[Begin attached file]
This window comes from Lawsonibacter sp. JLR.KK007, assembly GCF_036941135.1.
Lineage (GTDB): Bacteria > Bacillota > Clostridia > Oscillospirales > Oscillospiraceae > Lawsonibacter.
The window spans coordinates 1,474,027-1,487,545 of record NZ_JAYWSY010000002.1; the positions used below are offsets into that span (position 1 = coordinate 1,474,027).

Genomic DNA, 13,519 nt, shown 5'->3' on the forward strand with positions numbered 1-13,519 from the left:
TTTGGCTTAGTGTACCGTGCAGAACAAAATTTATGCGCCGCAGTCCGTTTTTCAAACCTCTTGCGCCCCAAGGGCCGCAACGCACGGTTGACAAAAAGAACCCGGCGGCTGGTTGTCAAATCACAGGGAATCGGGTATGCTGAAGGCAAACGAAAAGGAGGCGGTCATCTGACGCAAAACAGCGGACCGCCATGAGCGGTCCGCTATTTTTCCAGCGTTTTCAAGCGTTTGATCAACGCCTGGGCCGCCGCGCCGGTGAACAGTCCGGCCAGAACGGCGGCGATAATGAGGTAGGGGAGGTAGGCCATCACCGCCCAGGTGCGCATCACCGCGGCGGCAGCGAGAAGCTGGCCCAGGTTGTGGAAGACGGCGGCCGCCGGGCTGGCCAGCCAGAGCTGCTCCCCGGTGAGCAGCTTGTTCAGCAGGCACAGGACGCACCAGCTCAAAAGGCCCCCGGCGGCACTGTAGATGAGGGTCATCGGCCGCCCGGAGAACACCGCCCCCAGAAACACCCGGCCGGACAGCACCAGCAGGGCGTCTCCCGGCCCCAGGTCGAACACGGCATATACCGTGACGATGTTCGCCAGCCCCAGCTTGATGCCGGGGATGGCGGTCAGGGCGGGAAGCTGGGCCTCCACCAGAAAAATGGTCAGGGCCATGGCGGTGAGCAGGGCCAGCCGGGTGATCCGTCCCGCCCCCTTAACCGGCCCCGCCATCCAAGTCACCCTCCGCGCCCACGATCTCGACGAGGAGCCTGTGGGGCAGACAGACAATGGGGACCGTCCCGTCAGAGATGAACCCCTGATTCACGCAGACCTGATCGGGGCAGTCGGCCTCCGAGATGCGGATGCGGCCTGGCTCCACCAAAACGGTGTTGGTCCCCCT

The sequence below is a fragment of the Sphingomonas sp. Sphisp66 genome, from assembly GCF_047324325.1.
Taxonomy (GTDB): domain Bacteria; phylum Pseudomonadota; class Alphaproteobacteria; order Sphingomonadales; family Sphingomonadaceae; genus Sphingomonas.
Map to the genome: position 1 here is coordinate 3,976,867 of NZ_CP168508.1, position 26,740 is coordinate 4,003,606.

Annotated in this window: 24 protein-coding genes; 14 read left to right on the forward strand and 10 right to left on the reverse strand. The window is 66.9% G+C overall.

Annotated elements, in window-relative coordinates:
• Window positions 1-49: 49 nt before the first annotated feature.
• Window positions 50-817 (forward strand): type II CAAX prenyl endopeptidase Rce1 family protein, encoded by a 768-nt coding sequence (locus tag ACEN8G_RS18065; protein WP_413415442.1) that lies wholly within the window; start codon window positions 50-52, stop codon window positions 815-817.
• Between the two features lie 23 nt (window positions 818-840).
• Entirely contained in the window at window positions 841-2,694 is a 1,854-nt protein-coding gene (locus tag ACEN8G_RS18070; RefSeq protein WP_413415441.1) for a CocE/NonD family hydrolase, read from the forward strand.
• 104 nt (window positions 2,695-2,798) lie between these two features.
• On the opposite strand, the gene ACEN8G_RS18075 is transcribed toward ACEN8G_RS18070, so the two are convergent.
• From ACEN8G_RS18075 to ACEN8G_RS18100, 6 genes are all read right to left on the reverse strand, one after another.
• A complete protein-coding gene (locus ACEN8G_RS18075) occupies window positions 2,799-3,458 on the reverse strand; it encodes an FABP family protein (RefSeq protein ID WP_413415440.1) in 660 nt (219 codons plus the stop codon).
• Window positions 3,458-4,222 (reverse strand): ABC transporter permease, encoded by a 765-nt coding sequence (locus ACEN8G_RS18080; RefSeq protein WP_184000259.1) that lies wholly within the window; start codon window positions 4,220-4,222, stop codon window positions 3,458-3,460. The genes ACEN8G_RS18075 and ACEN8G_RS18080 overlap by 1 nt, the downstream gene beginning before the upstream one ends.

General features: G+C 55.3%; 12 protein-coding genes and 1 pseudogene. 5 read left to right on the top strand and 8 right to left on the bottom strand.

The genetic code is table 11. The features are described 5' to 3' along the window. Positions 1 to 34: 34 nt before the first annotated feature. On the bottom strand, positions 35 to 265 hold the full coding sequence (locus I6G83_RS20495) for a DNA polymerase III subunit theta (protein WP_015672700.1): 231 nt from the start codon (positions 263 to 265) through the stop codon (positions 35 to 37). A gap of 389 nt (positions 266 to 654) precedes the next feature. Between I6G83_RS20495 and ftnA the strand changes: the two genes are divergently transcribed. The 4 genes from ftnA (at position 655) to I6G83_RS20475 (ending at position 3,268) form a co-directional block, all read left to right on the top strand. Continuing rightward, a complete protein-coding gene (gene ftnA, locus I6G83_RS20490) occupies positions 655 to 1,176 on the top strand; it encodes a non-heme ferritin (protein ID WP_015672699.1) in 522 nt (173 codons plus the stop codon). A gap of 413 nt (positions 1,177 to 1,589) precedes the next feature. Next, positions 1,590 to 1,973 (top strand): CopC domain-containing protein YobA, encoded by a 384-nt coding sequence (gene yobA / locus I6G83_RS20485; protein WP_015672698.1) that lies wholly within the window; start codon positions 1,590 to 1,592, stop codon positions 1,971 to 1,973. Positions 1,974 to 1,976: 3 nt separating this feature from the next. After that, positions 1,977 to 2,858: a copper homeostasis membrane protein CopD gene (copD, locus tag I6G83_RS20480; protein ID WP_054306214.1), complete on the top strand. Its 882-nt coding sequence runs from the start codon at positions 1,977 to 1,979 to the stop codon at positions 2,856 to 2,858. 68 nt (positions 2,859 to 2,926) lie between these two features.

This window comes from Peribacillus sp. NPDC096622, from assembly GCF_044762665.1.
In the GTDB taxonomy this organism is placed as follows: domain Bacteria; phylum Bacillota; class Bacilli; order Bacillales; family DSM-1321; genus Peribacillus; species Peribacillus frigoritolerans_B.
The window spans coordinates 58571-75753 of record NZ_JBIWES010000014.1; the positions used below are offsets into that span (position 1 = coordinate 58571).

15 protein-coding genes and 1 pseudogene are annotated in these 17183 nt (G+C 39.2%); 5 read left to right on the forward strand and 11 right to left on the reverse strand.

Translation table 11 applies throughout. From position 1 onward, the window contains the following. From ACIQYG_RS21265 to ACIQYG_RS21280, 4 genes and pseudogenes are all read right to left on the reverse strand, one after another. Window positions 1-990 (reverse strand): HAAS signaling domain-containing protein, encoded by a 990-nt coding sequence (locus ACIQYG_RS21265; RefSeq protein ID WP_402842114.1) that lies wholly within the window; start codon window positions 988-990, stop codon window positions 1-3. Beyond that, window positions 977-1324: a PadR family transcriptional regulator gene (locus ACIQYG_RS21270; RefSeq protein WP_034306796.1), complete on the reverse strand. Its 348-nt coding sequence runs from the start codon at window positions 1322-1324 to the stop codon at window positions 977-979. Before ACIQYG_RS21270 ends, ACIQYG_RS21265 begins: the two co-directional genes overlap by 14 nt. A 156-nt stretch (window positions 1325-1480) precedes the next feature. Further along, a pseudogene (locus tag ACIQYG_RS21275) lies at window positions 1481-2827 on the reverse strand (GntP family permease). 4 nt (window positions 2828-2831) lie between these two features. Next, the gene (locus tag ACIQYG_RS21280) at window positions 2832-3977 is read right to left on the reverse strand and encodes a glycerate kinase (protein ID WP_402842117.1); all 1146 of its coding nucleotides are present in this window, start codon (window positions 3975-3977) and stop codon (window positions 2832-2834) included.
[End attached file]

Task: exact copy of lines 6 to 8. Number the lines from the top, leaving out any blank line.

The sequence below is a fragment of the Sphingomonas sp. Sphisp66 genome, from assembly GCF_047324325.1.
Taxonomy (GTDB): domain Bacteria; phylum Pseudomonadota; class Alphaproteobacteria; order Sphingomonadales; family Sphingomonadaceae; genus Sphingomonas.
Map to the genome: position 1 here is coordinate 3,976,867 of NZ_CP168508.1, position 26,740 is coordinate 4,003,606.